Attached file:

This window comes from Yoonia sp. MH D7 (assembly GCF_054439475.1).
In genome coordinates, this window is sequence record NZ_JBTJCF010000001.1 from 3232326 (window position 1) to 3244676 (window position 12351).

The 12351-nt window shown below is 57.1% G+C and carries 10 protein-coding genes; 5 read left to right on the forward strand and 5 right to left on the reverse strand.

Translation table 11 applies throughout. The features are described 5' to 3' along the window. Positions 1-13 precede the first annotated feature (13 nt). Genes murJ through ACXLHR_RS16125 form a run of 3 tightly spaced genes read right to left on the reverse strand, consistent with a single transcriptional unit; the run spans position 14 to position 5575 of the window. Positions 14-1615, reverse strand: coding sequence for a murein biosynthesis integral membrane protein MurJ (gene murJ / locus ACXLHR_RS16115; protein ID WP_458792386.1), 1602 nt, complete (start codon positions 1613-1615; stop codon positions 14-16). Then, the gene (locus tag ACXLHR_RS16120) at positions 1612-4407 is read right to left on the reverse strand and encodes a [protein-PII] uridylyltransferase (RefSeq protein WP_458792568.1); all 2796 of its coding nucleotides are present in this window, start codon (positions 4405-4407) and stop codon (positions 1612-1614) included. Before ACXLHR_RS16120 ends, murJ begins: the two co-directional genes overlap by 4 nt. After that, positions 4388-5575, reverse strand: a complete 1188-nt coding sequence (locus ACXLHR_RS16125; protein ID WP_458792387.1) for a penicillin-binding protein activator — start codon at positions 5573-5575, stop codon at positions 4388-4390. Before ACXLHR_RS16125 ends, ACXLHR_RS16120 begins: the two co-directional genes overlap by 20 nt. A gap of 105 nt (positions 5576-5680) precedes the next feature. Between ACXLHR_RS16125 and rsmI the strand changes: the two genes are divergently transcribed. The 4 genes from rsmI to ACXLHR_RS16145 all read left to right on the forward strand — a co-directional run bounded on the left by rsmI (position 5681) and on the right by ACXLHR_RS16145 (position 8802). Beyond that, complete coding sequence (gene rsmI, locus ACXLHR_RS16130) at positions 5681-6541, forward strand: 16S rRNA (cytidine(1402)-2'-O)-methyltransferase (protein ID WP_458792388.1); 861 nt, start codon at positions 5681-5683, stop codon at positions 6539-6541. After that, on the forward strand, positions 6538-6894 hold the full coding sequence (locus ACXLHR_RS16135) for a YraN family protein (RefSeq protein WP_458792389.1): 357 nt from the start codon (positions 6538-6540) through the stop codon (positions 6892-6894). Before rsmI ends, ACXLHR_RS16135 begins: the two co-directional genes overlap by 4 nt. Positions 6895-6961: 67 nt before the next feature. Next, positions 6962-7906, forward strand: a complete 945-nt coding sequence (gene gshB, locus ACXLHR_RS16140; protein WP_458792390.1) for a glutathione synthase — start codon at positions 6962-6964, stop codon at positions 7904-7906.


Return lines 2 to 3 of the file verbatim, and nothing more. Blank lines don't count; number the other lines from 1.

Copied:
In genome coordinates, this window is sequence record NZ_JBTJCF010000001.1 from 3232326 (window position 1) to 3244676 (window position 12351).

The 12351-nt window shown below is 57.1% G+C and carries 10 protein-coding genes; 5 read left to right on the forward strand and 5 right to left on the reverse strand.